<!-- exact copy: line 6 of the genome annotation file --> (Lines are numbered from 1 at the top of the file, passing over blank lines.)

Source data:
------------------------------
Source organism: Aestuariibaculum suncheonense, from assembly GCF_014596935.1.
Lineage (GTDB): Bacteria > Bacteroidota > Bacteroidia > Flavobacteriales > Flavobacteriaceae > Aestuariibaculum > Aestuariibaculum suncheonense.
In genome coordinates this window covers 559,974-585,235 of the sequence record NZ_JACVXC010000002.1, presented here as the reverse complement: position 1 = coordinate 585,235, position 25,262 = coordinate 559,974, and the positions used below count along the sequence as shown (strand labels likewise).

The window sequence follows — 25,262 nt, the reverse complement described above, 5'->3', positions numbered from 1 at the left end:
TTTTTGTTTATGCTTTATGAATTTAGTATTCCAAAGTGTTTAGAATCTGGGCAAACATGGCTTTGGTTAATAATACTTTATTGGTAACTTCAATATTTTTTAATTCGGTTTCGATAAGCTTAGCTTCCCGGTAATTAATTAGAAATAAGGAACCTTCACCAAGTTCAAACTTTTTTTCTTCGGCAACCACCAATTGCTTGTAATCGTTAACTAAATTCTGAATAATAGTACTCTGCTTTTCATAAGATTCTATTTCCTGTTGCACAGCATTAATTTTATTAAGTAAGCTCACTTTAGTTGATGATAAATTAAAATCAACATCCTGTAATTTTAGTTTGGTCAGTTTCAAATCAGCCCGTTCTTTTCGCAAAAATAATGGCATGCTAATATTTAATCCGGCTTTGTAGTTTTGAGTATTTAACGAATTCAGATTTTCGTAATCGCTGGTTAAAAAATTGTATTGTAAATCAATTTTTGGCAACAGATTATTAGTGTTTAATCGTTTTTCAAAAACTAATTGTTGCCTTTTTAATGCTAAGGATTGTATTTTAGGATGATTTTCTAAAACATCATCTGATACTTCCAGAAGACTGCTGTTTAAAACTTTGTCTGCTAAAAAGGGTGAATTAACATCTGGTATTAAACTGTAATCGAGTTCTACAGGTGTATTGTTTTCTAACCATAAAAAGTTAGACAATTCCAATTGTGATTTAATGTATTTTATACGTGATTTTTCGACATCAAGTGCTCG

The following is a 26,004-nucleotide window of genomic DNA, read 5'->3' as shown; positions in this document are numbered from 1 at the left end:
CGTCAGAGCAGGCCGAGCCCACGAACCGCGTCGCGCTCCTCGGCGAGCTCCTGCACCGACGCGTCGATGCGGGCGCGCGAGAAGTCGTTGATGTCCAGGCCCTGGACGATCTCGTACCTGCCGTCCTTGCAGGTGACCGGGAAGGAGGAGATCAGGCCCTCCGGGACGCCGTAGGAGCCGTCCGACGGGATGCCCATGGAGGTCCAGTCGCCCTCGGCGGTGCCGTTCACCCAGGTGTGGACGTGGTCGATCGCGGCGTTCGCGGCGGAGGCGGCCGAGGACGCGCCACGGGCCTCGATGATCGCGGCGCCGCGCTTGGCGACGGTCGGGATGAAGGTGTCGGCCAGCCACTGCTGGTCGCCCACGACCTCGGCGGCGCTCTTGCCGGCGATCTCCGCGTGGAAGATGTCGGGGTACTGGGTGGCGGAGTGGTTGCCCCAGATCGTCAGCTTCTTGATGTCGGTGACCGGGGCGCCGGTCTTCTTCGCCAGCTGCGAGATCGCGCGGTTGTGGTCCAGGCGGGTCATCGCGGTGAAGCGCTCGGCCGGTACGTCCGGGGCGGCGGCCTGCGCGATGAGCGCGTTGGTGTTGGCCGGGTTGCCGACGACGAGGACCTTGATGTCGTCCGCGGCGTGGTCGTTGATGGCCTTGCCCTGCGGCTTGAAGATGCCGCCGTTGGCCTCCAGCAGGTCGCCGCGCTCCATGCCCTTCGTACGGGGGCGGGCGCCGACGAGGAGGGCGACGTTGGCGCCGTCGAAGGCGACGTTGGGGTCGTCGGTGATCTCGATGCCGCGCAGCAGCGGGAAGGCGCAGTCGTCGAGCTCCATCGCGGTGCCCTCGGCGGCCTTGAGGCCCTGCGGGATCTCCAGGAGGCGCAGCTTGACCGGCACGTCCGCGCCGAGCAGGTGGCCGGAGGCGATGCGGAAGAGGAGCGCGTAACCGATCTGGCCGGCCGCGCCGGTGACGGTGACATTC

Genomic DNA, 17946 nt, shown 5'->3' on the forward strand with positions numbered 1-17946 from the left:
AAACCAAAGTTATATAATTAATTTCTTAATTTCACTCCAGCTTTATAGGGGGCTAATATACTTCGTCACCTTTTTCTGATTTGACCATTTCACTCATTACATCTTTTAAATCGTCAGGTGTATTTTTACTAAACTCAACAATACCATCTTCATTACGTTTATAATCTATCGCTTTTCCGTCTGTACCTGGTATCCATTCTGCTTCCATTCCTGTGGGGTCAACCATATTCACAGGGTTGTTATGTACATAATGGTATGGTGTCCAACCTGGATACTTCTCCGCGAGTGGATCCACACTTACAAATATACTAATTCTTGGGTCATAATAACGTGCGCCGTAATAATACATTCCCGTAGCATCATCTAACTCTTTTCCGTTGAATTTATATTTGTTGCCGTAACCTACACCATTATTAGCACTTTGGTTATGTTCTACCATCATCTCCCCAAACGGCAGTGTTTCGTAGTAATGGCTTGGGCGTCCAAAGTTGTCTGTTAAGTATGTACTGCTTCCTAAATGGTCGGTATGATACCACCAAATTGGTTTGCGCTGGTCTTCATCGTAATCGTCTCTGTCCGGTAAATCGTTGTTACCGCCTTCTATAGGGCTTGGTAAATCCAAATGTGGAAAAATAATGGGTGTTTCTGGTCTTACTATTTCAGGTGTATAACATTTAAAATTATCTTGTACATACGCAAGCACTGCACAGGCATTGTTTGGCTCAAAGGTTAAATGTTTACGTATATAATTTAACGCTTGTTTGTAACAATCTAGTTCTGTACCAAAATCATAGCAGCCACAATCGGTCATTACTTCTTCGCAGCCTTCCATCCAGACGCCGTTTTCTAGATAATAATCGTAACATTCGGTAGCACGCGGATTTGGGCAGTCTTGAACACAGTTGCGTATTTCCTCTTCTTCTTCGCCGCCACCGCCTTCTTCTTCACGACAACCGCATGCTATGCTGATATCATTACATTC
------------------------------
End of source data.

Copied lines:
The following is a 26,004-nucleotide window of genomic DNA, read 5'->3' as shown; positions in this document are numbered from 1 at the left end: